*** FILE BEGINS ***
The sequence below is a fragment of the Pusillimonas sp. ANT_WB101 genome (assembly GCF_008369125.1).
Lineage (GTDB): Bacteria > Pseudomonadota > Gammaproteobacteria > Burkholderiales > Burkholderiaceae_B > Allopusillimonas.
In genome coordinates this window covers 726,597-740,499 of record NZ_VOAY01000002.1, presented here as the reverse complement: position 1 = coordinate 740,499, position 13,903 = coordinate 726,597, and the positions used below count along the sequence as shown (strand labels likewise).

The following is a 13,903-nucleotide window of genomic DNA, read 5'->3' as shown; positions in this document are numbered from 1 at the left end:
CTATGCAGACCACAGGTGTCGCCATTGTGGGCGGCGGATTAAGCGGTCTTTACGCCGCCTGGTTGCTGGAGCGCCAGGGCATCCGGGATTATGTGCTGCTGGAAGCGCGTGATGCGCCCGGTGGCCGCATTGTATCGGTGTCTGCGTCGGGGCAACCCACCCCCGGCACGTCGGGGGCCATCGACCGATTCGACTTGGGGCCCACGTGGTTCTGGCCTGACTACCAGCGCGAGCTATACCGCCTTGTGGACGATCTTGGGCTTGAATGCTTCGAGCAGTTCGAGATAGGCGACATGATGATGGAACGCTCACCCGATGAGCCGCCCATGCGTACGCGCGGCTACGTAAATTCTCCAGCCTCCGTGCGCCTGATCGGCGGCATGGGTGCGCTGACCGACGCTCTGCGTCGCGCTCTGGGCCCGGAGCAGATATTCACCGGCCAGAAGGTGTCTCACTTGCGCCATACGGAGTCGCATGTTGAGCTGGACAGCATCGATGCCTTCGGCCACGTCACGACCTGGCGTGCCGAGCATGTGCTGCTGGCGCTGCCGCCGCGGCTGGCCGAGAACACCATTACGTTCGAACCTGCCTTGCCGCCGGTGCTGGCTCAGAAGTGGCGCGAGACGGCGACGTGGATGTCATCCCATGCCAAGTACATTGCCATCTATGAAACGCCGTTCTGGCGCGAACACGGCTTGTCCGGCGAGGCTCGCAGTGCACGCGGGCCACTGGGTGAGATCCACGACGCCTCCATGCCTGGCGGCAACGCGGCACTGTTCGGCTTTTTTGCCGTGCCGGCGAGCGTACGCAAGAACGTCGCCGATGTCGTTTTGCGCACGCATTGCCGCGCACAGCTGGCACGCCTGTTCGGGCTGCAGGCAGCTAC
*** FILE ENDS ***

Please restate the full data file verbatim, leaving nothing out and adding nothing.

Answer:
The sequence below is a fragment of the Pusillimonas sp. ANT_WB101 genome (assembly GCF_008369125.1).
Lineage (GTDB): Bacteria > Pseudomonadota > Gammaproteobacteria > Burkholderiales > Burkholderiaceae_B > Allopusillimonas.
In genome coordinates this window covers 726,597-740,499 of record NZ_VOAY01000002.1, presented here as the reverse complement: position 1 = coordinate 740,499, position 13,903 = coordinate 726,597, and the positions used below count along the sequence as shown (strand labels likewise).

The following is a 13,903-nucleotide window of genomic DNA, read 5'->3' as shown; positions in this document are numbered from 1 at the left end:
CTATGCAGACCACAGGTGTCGCCATTGTGGGCGGCGGATTAAGCGGTCTTTACGCCGCCTGGTTGCTGGAGCGCCAGGGCATCCGGGATTATGTGCTGCTGGAAGCGCGTGATGCGCCCGGTGGCCGCATTGTATCGGTGTCTGCGTCGGGGCAACCCACCCCCGGCACGTCGGGGGCCATCGACCGATTCGACTTGGGGCCCACGTGGTTCTGGCCTGACTACCAGCGCGAGCTATACCGCCTTGTGGACGATCTTGGGCTTGAATGCTTCGAGCAGTTCGAGATAGGCGACATGATGATGGAACGCTCACCCGATGAGCCGCCCATGCGTACGCGCGGCTACGTAAATTCTCCAGCCTCCGTGCGCCTGATCGGCGGCATGGGTGCGCTGACCGACGCTCTGCGTCGCGCTCTGGGCCCGGAGCAGATATTCACCGGCCAGAAGGTGTCTCACTTGCGCCATACGGAGTCGCATGTTGAGCTGGACAGCATCGATGCCTTCGGCCACGTCACGACCTGGCGTGCCGAGCATGTGCTGCTGGCGCTGCCGCCGCGGCTGGCCGAGAACACCATTACGTTCGAACCTGCCTTGCCGCCGGTGCTGGCTCAGAAGTGGCGCGAGACGGCGACGTGGATGTCATCCCATGCCAAGTACATTGCCATCTATGAAACGCCGTTCTGGCGCGAACACGGCTTGTCCGGCGAGGCTCGCAGTGCACGCGGGCCACTGGGTGAGATCCACGACGCCTCCATGCCTGGCGGCAACGCGGCACTGTTCGGCTTTTTTGCCGTGCCGGCGAGCGTACGCAAGAACGTCGCCGATGTCGTTTTGCGCACGCATTGCCGCGCACAGCTGGCACGCCTGTTCGGGCTGCAGGCAGCTAC